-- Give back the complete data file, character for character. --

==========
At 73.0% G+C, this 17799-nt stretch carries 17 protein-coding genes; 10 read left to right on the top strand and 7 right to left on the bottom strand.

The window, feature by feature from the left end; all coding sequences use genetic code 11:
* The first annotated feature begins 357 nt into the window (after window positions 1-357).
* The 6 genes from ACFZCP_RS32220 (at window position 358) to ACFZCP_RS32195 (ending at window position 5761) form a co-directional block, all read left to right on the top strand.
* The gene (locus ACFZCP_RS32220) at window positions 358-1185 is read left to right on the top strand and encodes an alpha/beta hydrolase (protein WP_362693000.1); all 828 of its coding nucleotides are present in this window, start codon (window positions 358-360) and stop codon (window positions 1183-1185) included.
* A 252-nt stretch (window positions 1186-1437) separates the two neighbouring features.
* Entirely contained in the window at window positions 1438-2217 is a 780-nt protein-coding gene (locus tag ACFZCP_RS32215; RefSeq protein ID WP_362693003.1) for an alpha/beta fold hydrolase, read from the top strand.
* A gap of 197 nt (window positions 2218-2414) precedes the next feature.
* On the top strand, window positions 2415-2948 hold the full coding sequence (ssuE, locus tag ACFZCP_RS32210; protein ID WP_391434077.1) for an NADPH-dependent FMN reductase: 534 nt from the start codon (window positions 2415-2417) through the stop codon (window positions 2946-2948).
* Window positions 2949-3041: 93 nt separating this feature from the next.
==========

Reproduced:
At 73.0% G+C, this 17799-nt stretch carries 17 protein-coding genes; 10 read left to right on the top strand and 7 right to left on the bottom strand.

The window, feature by feature from the left end; all coding sequences use genetic code 11:
* The first annotated feature begins 357 nt into the window (after window positions 1-357).
* The 6 genes from ACFZCP_RS32220 (at window position 358) to ACFZCP_RS32195 (ending at window position 5761) form a co-directional block, all read left to right on the top strand.
* The gene (locus ACFZCP_RS32220) at window positions 358-1185 is read left to right on the top strand and encodes an alpha/beta hydrolase (protein WP_362693000.1); all 828 of its coding nucleotides are present in this window, start codon (window positions 358-360) and stop codon (window positions 1183-1185) included.
* A 252-nt stretch (window positions 1186-1437) separates the two neighbouring features.
* Entirely contained in the window at window positions 1438-2217 is a 780-nt protein-coding gene (locus tag ACFZCP_RS32215; RefSeq protein ID WP_362693003.1) for an alpha/beta fold hydrolase, read from the top strand.
* A gap of 197 nt (window positions 2218-2414) precedes the next feature.
* On the top strand, window positions 2415-2948 hold the full coding sequence (ssuE, locus tag ACFZCP_RS32210; protein ID WP_391434077.1) for an NADPH-dependent FMN reductase: 534 nt from the start codon (window positions 2415-2417) through the stop codon (window positions 2946-2948).
* Window positions 2949-3041: 93 nt separating this feature from the next.